Above: A dolphin killed by a deadly sonar blast
Locating Underwater Objects
Above: A digital sonar rendering
of the seabed.
A Prezentation by:
All in all, sonar is a great resource as it has revealed many things about geography that we wouldn't know without it. Heck, without sonar, Alfred Wegener's Theory of Continental Drift wouldn't even be proven! Or would've taken longer to prove. (Such a drama killer, Jay ;C)
However, sonar harms and kills hearing dependent wildlife, such as dolphins or whales, so we have to be careful about where and when we use it. Active sonar should not be overused. There have already been several whales and dolphins killed because of our carelessness.
SO, ANY QUESTIONS?
Now that we're done with our presentation, we'd appreciate it if you gave us some feedback, and we can answer any questions about the presentation you might have, such as:
What are your thoughts about sonar?
Should we still use sonar, even with the cons?
Which is better: passive sonar or active sonar?
Do you want to see another slide again?
If we didn't give enough information and you are confused about a part, we'll straighten it out for you.
Or any other questions you have about SONAR!
Now, it's time for the......
Let's see if you were paying attention, shall we?
Now its time for the trivia questions!
Above: Examples of sonar
Shadow zones are places where
sound waves cannot reach or detect a certain area. Objects behind soft sand slopes will most likely not be detected because the angle from which the sonar was produced will be blocked by the sand mound. Shadow zones don't have an echo bouncing off them so you can only see a black spot on the sonar map. Also they can be a place where convection currents meet. The sonar is interfered with when the relativity warm water and the cold redirects it.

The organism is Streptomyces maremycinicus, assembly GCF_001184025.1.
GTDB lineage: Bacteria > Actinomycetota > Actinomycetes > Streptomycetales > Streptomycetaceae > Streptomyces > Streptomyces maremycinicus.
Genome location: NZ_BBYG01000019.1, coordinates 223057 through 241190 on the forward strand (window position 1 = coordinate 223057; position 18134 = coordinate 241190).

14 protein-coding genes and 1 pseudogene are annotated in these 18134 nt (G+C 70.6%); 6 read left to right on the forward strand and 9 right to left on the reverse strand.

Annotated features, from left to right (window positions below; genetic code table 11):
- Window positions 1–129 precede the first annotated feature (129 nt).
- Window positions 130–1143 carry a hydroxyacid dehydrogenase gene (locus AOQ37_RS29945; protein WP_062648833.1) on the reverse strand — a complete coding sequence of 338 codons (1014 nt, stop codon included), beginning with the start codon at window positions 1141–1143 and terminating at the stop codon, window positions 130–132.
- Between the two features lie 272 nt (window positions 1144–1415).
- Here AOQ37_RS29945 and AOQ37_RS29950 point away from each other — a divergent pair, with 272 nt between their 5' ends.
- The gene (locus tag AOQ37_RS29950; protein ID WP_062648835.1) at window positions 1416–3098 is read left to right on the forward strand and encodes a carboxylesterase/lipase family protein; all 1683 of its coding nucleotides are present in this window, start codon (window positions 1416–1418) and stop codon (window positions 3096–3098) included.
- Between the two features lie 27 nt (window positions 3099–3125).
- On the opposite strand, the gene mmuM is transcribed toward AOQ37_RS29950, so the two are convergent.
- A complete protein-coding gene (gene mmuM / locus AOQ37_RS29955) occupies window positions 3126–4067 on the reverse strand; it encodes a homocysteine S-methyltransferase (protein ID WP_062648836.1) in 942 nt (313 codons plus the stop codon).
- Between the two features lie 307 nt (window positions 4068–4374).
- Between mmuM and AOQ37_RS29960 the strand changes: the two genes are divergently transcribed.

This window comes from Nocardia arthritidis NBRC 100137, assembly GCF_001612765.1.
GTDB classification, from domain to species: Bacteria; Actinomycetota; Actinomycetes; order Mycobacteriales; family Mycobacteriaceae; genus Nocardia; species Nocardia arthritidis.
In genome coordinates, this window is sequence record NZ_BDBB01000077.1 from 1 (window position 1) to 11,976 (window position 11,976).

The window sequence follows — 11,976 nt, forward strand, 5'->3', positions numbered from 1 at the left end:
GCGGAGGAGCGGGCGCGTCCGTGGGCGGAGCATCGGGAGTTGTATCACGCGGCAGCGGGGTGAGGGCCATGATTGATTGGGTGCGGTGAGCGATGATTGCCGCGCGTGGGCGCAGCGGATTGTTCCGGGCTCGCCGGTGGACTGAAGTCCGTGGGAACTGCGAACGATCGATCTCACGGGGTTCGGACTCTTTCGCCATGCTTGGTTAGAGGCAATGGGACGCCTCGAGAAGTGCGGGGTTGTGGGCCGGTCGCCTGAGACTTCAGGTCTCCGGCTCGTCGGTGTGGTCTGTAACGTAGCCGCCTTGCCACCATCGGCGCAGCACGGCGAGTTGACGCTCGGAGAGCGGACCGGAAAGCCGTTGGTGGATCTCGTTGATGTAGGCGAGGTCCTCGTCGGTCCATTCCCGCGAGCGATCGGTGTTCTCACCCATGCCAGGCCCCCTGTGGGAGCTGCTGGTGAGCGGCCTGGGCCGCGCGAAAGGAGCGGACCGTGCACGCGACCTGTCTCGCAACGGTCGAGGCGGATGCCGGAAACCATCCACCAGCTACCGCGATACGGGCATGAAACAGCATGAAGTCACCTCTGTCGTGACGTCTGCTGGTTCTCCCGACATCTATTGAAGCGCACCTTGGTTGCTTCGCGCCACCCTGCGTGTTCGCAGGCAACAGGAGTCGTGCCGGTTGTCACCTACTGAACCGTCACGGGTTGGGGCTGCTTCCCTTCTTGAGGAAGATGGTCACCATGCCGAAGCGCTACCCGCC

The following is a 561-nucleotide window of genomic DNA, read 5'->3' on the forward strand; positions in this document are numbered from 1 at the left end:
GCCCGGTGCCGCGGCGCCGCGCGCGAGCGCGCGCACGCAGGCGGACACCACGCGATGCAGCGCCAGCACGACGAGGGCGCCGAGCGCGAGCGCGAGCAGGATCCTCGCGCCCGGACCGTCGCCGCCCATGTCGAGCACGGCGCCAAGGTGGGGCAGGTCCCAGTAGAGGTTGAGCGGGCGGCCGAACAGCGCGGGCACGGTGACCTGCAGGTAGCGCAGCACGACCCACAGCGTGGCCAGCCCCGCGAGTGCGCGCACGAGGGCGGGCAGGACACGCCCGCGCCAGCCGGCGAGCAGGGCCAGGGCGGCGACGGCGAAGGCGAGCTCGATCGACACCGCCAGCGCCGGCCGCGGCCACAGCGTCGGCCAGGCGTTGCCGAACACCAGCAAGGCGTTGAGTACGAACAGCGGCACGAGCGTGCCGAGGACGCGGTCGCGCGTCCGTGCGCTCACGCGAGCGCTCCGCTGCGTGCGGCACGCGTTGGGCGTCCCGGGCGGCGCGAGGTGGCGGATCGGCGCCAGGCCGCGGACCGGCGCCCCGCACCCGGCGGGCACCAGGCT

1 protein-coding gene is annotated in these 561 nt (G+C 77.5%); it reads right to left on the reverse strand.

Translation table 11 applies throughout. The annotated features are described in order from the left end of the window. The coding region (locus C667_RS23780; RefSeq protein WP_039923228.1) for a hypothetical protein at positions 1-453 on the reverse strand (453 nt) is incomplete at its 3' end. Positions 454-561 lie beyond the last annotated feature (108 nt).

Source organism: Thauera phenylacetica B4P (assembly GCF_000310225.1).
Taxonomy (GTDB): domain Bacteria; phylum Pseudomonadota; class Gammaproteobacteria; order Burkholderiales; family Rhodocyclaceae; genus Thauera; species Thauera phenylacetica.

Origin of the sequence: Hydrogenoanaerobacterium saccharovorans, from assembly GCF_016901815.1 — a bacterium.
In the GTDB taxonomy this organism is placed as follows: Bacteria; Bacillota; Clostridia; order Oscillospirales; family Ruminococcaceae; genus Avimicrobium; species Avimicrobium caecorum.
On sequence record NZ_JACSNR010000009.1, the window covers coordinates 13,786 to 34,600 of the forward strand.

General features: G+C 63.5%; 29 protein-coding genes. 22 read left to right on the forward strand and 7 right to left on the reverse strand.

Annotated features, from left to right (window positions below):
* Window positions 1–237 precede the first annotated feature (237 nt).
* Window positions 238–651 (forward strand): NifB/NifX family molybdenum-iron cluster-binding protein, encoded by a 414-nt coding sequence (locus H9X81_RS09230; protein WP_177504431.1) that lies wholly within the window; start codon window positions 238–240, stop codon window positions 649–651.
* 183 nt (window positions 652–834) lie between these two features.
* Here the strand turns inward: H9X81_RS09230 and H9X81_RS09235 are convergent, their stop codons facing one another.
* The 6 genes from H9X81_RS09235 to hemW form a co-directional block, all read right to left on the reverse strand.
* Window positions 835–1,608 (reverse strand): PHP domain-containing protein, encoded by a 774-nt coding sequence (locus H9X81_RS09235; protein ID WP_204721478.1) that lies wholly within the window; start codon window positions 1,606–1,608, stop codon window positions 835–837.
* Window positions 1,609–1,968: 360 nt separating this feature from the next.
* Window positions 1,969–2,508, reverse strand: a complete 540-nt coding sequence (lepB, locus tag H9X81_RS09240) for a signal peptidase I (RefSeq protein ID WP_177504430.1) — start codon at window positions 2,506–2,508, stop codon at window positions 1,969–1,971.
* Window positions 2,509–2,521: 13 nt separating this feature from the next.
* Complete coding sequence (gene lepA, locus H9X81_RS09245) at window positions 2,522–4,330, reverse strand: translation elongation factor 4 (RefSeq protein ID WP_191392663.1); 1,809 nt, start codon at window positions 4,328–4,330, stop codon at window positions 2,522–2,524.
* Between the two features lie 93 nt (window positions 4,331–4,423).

Now you're thinking, "Wow, with active sonar and side sonar, we can probably detect anything underwater, right? Wow, that's so cool! Imagine what we'd find at the deep sea bottom..."
Well, sorry to burst your bubble, but you're wrong.
You see, there are these things called shadow zones. The concept is similar to the shadow zones we learned about earlier that have to do with S-Waves — in underwater acoustics, shadow zones are places where very little sound energy penetrates. Inside these 'shadow zones', we can detect very little to nothing using sonar, as the sound waves won't be able to penetrate the 'sound-wave barrier' of these shadow zones.
Above: Diagram of shadow zones
Above: Acoustic Shadows
by Jonathan and Alex
by Jonathan and Alex
by Jonathan and Alex
by Jonathan and Alex
Shadow zones are places where
sound waves cannot do it's work due to either objects that sound cannot pass through, soft sand that sonar doesn't move back from very well, or a slope. Shadow zones don't have an echo bouncing off them so you can only see a black spot on the sonar map. Also they can be a place where warmer and colder water meet. The sonar is bounced back from the warm water causing it to go to the cooler water.